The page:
Bryan Moss wrote:
> I'll take a guess. Assuming the majority of people who even
> consider cryonics are atheists; if they originally come from a
> religious background they may have an emotional investment in
> their acceptance of the finality of death. From this point of
> view, cryonics may seem like a step backwards.
Nope. Almost every religion claims that death is not the end and that
death will lose its sting. If dead becomes simply an interlude to being
revived to new life (cryonics) or one does not die but simply
periodically transforms or assumes forms when needed (uploads.
simulation), then there is nothing about that that is incompatible.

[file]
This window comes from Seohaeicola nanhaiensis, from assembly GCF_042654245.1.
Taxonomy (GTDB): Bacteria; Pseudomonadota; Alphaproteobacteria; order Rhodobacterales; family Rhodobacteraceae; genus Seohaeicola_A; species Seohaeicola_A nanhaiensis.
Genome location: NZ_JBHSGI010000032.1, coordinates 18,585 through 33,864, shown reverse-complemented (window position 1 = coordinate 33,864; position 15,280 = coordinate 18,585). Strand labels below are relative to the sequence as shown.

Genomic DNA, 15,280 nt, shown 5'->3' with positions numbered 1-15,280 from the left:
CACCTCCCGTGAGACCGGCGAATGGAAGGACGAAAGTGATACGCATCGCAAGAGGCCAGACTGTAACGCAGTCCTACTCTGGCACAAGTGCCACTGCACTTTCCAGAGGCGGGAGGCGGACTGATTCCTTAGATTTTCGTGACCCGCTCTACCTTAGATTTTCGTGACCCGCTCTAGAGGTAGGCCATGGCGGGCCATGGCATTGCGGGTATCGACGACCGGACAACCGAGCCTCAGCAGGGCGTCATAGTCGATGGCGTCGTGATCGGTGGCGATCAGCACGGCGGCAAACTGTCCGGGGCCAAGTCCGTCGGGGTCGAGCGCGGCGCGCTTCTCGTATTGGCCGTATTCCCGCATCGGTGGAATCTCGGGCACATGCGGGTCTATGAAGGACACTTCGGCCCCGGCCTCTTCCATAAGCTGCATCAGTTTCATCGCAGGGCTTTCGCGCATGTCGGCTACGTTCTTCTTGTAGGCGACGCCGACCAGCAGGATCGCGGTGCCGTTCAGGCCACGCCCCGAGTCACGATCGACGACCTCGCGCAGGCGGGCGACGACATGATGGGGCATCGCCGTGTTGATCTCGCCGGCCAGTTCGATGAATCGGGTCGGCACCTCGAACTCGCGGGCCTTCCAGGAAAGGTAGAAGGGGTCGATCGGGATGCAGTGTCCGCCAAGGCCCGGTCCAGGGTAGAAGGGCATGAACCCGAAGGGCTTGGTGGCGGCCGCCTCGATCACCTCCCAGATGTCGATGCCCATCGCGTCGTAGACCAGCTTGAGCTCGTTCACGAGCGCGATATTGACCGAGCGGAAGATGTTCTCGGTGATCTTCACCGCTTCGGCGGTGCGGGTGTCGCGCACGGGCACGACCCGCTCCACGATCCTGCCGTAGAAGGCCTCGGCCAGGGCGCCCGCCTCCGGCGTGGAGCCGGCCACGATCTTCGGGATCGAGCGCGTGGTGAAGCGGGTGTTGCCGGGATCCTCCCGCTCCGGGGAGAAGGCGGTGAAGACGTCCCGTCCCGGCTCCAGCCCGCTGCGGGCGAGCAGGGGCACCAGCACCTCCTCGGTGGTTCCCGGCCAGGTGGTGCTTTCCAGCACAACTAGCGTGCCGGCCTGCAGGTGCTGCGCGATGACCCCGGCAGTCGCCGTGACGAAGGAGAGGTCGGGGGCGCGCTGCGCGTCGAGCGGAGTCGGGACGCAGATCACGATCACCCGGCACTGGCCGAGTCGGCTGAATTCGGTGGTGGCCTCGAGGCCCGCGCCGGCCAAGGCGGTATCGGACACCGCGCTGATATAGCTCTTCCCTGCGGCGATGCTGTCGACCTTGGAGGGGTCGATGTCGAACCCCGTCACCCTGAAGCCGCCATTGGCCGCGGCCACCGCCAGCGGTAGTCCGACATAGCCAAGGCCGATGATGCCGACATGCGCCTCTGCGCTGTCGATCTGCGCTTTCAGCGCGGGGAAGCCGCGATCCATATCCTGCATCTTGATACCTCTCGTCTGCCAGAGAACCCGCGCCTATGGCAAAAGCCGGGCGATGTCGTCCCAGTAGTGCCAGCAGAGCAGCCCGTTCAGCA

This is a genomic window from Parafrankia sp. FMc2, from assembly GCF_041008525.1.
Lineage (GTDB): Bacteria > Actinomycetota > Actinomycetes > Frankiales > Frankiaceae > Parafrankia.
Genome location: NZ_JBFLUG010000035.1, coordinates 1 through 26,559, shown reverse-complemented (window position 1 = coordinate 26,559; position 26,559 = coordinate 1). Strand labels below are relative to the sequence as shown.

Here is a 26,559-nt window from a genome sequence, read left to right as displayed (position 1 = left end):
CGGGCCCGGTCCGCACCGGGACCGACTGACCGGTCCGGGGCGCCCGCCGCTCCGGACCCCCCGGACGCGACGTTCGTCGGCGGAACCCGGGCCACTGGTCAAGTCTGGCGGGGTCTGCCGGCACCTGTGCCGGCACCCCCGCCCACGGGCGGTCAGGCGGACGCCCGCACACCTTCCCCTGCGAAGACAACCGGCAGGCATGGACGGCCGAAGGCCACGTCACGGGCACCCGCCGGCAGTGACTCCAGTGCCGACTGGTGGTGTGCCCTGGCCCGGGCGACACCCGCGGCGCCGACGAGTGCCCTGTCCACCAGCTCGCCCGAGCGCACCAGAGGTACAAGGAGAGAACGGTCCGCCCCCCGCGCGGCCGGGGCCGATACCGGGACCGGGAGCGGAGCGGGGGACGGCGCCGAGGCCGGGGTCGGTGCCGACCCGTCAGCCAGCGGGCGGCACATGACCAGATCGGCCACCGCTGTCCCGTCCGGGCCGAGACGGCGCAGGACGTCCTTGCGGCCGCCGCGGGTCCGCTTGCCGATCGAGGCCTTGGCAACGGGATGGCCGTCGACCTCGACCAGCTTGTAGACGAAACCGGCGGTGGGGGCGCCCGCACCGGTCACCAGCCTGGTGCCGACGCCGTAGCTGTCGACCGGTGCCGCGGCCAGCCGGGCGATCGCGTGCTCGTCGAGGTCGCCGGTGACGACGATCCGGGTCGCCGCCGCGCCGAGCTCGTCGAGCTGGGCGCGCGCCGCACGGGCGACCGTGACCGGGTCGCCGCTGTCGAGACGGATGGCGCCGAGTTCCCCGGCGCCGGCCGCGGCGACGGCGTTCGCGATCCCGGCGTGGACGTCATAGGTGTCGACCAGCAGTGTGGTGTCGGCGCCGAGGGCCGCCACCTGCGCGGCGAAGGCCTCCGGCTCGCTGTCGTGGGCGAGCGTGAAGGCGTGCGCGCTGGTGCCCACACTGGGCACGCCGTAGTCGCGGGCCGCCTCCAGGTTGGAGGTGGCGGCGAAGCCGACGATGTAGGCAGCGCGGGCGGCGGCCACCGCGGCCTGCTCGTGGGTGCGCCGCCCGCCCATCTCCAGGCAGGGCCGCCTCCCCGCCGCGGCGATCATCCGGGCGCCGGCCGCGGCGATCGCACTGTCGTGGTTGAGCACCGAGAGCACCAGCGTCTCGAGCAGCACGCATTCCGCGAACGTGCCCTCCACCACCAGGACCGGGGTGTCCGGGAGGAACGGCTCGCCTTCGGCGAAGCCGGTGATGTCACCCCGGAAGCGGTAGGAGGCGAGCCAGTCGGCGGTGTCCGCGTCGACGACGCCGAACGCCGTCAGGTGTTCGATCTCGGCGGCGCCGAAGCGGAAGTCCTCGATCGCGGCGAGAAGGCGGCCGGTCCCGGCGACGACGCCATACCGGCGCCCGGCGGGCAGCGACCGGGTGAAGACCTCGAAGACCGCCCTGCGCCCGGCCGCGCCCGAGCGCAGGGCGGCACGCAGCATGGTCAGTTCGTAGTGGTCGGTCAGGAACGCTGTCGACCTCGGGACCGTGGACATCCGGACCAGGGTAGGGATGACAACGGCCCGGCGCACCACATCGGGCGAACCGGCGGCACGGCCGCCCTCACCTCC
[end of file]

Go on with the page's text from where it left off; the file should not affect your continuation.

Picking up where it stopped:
None of the holy books say precisely how resurrection, or translation to
"heaven" (sounds like VR space a lot), or transmigration of souls
(transference of backup individuality) or reincarnation (serial
assumption of different life scenarios) take place. Creating workable
means to accomplish some of these things should be applauded by
religious folks. We can even show how gods can come about in reality.
Hallelujah! What a revelation! Surely God, aka the Power, aka the
Sysop has smiled upon us!
See what a little spin can do? Of course the unimaginative who would
dare limite the power of Powers that pass all understanding will not get
it at all. But many will and may join us. Will we welcome them or only
This archive was generated by hypermail 2b30 : Mon May 28 2001 - 10:00:00 MDT